In another instance, Assistant Sheriff Rich Miller resigned in March after a female coworker decided she’d had enough and came forward with years worth of stories about being sexually harassed.
The employee claims that on at least five occasions while she was employed as an Administrative Secretary with the Detention Services Bureau, Miller inappropriately hugged her and thrust himself on her in a sexually suggestive way. She also said in the claim that Miller only hugged her in that manner when the two were alone.
According to the claim, the alleged harassment led the victim to seek medical treatment and counseling from a therapist as a result.
As an assistant sheriff — one of three on the department’s executive staff — Miller ran the Sheriff’s Detention Services Bureau, which oversees the seven county jails.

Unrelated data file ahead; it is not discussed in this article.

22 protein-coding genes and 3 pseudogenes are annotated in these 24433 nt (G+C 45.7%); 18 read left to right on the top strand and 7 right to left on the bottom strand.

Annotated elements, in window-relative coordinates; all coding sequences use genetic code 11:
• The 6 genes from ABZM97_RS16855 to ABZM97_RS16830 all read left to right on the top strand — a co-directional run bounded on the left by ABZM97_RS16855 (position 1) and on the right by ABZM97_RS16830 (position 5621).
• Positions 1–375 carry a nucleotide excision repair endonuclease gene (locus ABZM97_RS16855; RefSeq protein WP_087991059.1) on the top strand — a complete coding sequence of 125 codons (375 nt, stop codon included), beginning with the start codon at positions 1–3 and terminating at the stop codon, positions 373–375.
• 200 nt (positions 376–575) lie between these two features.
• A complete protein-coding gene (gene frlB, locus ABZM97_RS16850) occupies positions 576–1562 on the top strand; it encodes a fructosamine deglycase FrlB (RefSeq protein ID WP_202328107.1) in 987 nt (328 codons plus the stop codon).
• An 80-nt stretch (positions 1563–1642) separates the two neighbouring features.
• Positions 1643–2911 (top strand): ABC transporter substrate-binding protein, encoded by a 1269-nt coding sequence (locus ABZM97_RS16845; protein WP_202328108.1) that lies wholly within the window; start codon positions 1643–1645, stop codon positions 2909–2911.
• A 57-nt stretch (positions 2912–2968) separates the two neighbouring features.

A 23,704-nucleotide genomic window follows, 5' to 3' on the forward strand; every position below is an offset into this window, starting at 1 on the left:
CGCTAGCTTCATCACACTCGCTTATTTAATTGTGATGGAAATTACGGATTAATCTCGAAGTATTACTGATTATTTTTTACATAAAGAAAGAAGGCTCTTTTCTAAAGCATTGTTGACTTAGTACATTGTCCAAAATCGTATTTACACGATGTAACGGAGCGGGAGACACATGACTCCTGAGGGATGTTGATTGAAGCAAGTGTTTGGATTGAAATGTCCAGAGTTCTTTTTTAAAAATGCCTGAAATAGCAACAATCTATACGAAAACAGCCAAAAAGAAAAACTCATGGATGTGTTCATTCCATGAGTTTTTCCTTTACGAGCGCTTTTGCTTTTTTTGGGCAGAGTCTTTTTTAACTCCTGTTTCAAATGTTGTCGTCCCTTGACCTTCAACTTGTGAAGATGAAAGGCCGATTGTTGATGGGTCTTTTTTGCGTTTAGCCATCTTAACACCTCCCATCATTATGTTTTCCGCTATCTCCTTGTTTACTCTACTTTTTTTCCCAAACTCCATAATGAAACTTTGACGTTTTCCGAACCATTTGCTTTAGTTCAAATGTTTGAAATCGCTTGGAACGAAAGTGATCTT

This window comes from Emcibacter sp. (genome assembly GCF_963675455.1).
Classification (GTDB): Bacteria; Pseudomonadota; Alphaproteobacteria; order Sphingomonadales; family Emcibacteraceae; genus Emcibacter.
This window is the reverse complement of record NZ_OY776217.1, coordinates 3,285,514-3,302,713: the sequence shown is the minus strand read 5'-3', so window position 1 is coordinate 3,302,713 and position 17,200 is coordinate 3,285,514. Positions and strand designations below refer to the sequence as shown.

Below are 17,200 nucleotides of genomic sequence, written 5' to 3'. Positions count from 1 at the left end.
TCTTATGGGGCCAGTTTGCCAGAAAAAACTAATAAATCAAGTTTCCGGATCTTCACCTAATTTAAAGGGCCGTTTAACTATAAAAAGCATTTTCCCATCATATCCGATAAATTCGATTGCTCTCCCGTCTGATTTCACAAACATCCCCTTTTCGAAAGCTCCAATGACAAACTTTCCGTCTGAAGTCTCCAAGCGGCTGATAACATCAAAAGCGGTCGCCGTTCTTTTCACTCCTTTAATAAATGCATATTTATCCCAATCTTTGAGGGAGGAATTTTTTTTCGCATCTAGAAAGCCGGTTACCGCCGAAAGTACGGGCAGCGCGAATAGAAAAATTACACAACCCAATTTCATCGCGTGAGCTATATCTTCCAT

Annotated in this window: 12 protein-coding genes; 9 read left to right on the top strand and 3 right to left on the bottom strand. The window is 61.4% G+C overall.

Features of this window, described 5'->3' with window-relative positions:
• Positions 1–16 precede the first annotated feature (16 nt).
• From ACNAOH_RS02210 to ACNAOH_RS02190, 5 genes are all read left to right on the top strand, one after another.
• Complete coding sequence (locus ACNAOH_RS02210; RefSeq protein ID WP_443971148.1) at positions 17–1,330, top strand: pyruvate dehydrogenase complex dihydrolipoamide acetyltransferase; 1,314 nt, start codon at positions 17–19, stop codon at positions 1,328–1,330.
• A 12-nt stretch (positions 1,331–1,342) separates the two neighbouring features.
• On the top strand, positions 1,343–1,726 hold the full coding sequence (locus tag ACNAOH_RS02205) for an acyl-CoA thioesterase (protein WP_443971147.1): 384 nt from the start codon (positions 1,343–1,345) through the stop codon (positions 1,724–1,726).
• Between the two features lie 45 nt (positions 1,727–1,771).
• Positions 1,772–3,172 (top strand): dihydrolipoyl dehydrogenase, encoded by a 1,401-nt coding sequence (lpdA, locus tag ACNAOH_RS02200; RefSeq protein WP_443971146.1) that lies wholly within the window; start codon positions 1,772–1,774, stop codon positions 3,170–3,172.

I’m including this mention of Assistant Sheriff Miller because it’fits into a story told by City Beat columnist Aaryn Belfer on the quest of voting rights advocates to get access to the 65 to 70 percent of people legally eligible to vote who are incarcerated in San Diego County jails.
We’re talking about roughly 3500 people who are 18, U.S. citizens, and not on parole or sentenced to a state or federal prison. These are people arrested but not tried, stuck in jail limbo for weeks, months.
Infractions can be minor, such as being homeless and having a pocketknife. They can be erroneously invented, such as when Aaron Harvey and others known as the San Diego 33 were incarcerated for nearly a year on false charges. Many remain incarcerated because they can’t afford the price of bail.